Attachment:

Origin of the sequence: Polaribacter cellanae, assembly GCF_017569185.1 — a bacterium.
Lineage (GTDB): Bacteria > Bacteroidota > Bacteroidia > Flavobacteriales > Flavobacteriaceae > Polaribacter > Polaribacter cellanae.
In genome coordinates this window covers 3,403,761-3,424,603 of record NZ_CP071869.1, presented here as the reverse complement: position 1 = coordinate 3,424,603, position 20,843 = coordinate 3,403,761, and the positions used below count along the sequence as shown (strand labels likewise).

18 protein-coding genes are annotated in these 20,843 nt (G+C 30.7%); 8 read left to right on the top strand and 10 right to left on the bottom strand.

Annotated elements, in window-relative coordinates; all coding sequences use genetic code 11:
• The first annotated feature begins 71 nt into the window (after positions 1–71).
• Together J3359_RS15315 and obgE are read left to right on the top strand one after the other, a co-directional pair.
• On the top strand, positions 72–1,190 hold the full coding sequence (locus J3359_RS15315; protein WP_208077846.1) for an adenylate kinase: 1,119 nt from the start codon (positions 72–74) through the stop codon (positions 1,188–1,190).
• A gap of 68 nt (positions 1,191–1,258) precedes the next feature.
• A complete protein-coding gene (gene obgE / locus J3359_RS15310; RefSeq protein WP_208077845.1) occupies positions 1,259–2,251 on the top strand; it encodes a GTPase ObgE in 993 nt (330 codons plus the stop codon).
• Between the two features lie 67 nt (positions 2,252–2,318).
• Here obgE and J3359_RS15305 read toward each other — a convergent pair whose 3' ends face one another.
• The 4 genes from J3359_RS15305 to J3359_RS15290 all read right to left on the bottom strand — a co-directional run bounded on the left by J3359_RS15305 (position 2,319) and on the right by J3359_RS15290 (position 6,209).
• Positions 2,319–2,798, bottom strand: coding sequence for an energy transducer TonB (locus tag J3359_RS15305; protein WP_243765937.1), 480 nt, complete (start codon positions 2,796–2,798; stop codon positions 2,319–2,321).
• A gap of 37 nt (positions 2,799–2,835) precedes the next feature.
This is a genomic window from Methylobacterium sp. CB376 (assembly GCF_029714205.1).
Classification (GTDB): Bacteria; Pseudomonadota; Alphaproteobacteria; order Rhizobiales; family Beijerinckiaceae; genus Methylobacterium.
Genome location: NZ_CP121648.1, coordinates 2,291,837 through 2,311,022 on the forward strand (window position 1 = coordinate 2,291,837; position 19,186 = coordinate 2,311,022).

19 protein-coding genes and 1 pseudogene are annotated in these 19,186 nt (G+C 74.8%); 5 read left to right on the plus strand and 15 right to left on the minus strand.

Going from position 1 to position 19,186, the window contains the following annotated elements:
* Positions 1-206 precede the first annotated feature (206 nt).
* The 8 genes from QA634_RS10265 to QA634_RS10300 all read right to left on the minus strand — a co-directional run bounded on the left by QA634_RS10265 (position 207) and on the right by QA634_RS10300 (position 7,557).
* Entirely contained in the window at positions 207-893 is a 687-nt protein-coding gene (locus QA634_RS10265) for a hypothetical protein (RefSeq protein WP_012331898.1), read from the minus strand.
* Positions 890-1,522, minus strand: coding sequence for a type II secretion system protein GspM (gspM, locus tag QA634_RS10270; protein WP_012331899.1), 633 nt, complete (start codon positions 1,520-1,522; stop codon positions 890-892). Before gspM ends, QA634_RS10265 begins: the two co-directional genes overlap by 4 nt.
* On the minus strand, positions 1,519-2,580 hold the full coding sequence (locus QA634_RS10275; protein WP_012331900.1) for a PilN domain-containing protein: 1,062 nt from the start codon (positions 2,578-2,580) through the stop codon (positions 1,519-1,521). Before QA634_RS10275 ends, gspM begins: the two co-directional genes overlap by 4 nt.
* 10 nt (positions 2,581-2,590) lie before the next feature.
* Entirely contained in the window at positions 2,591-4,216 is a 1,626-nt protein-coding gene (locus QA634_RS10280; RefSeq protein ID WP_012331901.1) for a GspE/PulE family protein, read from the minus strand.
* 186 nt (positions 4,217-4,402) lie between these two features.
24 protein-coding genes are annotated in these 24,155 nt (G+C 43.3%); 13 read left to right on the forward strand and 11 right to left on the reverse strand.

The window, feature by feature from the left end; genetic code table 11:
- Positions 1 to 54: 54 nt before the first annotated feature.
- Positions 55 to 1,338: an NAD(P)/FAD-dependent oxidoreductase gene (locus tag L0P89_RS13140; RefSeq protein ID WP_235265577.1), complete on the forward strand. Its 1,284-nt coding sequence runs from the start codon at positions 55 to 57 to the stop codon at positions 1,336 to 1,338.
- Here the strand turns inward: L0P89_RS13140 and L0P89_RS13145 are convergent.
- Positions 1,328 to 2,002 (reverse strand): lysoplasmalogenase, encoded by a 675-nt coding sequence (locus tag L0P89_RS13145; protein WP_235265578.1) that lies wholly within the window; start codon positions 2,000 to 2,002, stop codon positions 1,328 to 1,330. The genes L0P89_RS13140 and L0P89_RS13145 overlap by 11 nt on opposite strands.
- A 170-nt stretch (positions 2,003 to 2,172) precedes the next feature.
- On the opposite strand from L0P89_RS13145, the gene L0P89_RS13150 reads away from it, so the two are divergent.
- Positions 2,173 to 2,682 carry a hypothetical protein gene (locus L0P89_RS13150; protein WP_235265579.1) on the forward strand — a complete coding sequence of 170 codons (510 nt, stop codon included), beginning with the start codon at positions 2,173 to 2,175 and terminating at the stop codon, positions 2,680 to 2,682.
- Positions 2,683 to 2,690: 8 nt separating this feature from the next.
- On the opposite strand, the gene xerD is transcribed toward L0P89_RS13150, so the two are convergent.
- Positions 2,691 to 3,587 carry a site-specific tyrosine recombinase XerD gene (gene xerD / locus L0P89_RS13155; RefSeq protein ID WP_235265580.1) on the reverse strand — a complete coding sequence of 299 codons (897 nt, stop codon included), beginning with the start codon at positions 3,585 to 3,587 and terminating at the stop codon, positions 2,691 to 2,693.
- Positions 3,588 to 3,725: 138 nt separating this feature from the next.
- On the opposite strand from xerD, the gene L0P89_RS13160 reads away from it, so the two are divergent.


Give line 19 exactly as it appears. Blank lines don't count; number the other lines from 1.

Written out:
19 protein-coding genes and 1 pseudogene are annotated in these 19,186 nt (G+C 74.8%); 5 read left to right on the plus strand and 15 right to left on the minus strand.